"The invention also encompasses methods of treating patients who are at risk of developing Type 1 diabetes (e.g., patients who have a greater than average risk of developing Type 1 diabetes) or individuals with new onset Type 1 diabetes and low residual insulin production. These treatment methods can be carried out by identifying a patient who is at risk (e.g., a heightened risk) of developing Type 1 diabetes and administering to the patient a therapeutically effective amount of an .alpha.1-antitrypsin polypeptide or an agent that promotes the expression or activity of .alpha.1-antitrypsin. The patient who has been identified can be a patient who was diagnosed as being at risk of developing Type 1 diabetes on the basis of one or more of the following: (a) having a family history of Type 1 diabetes, with or without impaired glucose tolerance; or (b) having impaired glucose tolerance and evidence of pancreatic .beta. cell loss or functional insufficiency. With respect to family history, a patient has an increased risk of developing Type 1 diabetes when they are a sibling of (e.g., an identical twin of) a patient who has Type 1 diabetes. Evidence of pancreatic .beta. cell loss includes, as it does in the event of making any diabetes-related diagnosis, hypoinsulinemia and/or the presence of anti-.beta. cell antibodies.

"In any of the methods described herein, one can administer a therapeutically effective amount of an .alpha.1-proteinase inhibitor. For example, one can administer an .alpha.1-antitrypsin polypeptide, which may be a full-length .alpha.1-antitrypsin polypeptide (of human or other origin) or a biologically active fragment or mutant thereof al proteinase inhibitors are commercially available for the treatment of AAT deficiencies, and include Aralast.TM. Prolastin.TM., and Zemaira.TM.. As noted, the AAT polypeptide or the biologically active fragment or mutant thereof can be of human origin and can be purified from human tissue or plasma. Alternatively, it can be recombinantly produced. For ease of reading, we do not repeat the phrase 'or a biologically active fragment or mutant thereof' after each reference to AAT. It is to be understood that, whenever a full-length, naturally occurring AAT can be used, a biologically active fragment or other biologically active mutant thereof (e.g., a mutant in which one or more amino acid residues have be substituted) can also be used. Similarly, we do not repeat on each occasion that a naturally occurring polypeptide (e.g., AAT) can be purified from a natural source or recombinantly produced. It is to be understood that both forms may be useful. Similarly, we do not repeatedly specify that the polypeptide can be of human or non-human origin. While there may be advantages to administering a human protein, the invention is not so limited.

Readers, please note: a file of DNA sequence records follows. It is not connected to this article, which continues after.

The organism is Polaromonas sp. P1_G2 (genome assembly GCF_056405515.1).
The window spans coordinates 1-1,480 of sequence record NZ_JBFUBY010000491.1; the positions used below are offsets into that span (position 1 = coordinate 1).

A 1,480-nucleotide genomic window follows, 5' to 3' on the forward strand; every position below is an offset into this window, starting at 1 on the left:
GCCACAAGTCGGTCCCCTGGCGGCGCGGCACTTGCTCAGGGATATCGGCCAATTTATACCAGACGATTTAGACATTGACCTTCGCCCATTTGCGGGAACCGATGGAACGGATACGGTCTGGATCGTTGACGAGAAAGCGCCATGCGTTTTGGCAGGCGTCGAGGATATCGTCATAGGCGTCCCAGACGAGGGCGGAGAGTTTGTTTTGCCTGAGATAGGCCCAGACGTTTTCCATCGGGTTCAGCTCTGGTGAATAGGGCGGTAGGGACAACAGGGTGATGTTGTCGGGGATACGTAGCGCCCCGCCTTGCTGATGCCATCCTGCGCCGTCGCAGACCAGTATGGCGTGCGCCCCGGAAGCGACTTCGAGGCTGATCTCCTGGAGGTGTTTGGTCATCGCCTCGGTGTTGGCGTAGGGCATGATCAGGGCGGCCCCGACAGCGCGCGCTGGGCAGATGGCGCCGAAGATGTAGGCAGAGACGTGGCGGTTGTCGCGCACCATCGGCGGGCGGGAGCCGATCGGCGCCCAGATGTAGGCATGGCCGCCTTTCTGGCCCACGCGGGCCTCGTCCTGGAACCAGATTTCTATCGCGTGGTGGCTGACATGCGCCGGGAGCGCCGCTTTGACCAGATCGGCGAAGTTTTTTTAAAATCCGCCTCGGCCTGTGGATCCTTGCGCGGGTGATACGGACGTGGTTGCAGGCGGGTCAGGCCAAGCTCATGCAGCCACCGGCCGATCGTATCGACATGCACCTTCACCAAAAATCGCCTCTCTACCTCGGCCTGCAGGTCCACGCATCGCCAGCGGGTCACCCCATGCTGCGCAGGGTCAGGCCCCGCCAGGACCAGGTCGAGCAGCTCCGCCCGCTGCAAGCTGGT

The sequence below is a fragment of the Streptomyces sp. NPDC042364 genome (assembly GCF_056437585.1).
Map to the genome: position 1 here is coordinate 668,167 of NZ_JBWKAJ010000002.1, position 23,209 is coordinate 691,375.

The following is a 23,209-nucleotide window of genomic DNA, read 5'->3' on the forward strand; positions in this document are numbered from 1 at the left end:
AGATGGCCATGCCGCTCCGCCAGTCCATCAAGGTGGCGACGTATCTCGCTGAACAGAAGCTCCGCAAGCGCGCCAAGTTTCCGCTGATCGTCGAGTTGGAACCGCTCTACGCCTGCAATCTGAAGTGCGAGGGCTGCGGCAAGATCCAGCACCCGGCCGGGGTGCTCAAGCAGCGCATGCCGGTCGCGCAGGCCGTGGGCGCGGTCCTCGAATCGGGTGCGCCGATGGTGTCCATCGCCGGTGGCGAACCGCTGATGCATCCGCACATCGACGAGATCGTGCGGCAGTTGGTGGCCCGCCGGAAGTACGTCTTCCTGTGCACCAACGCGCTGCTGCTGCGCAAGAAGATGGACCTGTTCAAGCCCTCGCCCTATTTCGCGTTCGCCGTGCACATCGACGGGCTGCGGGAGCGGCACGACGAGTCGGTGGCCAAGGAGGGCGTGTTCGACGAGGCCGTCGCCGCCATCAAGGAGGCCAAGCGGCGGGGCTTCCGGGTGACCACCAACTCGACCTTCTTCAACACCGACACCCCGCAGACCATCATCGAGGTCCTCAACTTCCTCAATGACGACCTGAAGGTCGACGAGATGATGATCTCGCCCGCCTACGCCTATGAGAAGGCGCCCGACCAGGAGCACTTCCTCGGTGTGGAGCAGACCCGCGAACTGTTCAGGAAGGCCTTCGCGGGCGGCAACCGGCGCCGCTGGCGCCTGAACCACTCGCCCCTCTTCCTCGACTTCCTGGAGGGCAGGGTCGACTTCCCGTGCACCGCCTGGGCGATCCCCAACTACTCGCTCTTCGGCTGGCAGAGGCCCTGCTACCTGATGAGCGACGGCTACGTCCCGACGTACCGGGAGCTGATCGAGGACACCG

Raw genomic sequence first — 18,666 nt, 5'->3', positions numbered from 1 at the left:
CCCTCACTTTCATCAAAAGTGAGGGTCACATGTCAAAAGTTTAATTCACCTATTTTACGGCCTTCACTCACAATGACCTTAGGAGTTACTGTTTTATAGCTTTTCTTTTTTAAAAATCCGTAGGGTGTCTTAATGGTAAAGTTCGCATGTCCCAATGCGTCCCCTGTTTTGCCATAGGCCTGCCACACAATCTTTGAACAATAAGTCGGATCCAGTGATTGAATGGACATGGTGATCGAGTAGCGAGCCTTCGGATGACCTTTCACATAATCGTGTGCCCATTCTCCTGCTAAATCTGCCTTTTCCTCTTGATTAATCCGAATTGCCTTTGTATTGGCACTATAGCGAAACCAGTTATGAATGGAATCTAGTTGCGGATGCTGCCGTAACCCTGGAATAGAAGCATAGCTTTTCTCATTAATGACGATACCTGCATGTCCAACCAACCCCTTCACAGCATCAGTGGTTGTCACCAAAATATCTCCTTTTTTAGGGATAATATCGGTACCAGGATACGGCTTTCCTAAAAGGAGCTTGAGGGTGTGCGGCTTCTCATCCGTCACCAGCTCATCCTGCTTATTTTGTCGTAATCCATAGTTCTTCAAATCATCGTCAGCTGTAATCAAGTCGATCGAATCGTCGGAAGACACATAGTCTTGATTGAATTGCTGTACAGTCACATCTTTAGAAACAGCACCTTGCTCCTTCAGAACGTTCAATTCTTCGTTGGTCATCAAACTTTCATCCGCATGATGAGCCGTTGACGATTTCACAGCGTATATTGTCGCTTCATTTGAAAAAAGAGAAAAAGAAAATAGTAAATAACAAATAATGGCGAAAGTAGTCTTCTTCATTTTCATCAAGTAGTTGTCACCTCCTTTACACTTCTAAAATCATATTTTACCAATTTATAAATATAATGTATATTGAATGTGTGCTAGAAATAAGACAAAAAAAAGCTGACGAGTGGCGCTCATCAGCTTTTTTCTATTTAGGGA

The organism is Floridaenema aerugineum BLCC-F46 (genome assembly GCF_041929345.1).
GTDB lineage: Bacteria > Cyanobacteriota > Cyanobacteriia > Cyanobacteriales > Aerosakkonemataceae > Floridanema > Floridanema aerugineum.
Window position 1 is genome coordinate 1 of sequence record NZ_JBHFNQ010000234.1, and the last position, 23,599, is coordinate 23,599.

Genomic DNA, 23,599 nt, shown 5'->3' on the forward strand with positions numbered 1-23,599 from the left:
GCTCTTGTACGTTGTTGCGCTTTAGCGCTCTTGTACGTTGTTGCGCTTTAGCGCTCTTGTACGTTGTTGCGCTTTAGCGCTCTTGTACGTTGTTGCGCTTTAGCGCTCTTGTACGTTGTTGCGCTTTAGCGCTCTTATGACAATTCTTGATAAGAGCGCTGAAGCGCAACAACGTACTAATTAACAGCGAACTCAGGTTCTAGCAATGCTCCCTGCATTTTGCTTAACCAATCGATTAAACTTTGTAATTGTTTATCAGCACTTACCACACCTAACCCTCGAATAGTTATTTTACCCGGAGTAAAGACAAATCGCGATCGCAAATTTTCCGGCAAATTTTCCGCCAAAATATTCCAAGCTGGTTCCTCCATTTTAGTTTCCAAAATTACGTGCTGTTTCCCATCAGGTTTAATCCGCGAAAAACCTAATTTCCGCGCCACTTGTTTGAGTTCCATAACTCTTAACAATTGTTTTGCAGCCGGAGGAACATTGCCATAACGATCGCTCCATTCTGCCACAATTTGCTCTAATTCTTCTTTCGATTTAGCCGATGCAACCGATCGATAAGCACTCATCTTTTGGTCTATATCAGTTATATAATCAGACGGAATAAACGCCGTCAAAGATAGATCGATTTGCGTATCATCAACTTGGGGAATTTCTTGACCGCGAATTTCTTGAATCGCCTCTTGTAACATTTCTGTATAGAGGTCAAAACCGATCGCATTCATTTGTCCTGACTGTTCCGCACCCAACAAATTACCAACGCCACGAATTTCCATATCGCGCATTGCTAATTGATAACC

"Agents that promote the expression of .alpha.1-antitrypsin include nucleic acid molecules encoding a full-length, naturally occurring .alpha.1-antitrypsin polypeptide or a biologically active fragment or other mutant thereof. The nucleic acid molecules can include regulatory elements such as constitutively active or tissue-specific promoters to facilitate expression of the AAT-encoding sequence. Many suitable vectors, including plasmid and viral vectors are known in the art and can be used to deliver the present nucleic acid molecules to patients. The nucleic acid molecules can also include sequences that serve as reporters or tags or sequences that increase the circulating half-life of an AAT polypeptide to which they are joined (e.g., a portion of an immunoglobulin (e.g., an Fc region) or an albumin (e.g., human albumin).

"Agents that promote the activity of .alpha.1-antitrypsin include agents that promote the secretion of .alpha.1-antitrypsin (e.g., PBA).

"The invention encompasses combination therapies. For example, patients can be treated with an .alpha.1-proteinase inhibitor (e.g., Aralast.TM.) and an anti-inflammatory agent (e.g., an agent that selectively inhibits TNF.alpha. or a moiety within the TNF.alpha. signaling pathway). For example, the agent that inhibits TNF.alpha. can be an anti-TNF.alpha. antibody, which may be a human, humanized, chimeric or single chain antibody. The antibody can also be a polyclonal or monoclonal antibody. Anti-TNF.alpha. antibodies that are currently available and can be used in the methods described herein include adalimumab (Humira.TM.) and infliximab (Remicade.TM.). These antibodies are currently prescribed for the treatment of rheumatoid arthritis or psoriatic arthritis. Other useful antibodies include CDP571, which is a humanized monoclonal anti-TNF.alpha. antibody; D2E7, which is a human anti-TNF monoclonal antibody; and CDP870 (certolizumab pegol), which is an anti-TNF.alpha. pegylated antibody fragment (FAb). CDP870 has been used in clinical trials for the treatment of rheumatoid arthritis and Crohn's disease.